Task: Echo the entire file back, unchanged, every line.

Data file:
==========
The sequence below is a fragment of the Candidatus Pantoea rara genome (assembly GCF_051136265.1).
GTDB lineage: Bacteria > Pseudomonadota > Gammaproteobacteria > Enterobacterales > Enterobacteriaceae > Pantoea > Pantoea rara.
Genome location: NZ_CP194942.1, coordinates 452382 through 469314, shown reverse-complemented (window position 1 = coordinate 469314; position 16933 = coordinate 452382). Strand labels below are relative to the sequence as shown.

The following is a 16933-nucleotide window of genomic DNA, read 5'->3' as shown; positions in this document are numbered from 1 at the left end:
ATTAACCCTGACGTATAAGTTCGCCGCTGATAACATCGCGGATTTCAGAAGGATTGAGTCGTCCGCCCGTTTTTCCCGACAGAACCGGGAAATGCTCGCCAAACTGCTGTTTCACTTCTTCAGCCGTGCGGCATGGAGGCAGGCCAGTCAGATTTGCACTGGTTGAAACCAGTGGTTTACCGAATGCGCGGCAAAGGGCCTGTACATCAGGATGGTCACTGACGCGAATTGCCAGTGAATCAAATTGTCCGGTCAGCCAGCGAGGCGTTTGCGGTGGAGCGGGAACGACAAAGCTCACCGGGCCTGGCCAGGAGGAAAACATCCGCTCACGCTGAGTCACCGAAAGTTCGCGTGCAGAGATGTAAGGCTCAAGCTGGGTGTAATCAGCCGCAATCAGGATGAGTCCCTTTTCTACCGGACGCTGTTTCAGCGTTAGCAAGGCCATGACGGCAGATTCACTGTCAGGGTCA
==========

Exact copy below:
The sequence below is a fragment of the Candidatus Pantoea rara genome (assembly GCF_051136265.1).
GTDB lineage: Bacteria > Pseudomonadota > Gammaproteobacteria > Enterobacterales > Enterobacteriaceae > Pantoea > Pantoea rara.
Genome location: NZ_CP194942.1, coordinates 452382 through 469314, shown reverse-complemented (window position 1 = coordinate 469314; position 16933 = coordinate 452382). Strand labels below are relative to the sequence as shown.

The following is a 16933-nucleotide window of genomic DNA, read 5'->3' as shown; positions in this document are numbered from 1 at the left end:
ATTAACCCTGACGTATAAGTTCGCCGCTGATAACATCGCGGATTTCAGAAGGATTGAGTCGTCCGCCCGTTTTTCCCGACAGAACCGGGAAATGCTCGCCAAACTGCTGTTTCACTTCTTCAGCCGTGCGGCATGGAGGCAGGCCAGTCAGATTTGCACTGGTTGAAACCAGTGGTTTACCGAATGCGCGGCAAAGGGCCTGTACATCAGGATGGTCACTGACGCGAATTGCCAGTGAATCAAATTGTCCGGTCAGCCAGCGAGGCGTTTGCGGTGGAGCGGGAACGACAAAGCTCACCGGGCCTGGCCAGGAGGAAAACATCCGCTCACGCTGAGTCACCGAAAGTTCGCGTGCAGAGATGTAAGGCTCAAGCTGGGTGTAATCAGCCGCAATCAGGATGAGTCCCTTTTCTACCGGACGCTGTTTCAGCGTTAGCAAGGCCATGACGGCAGATTCACTGTCAGGGTCA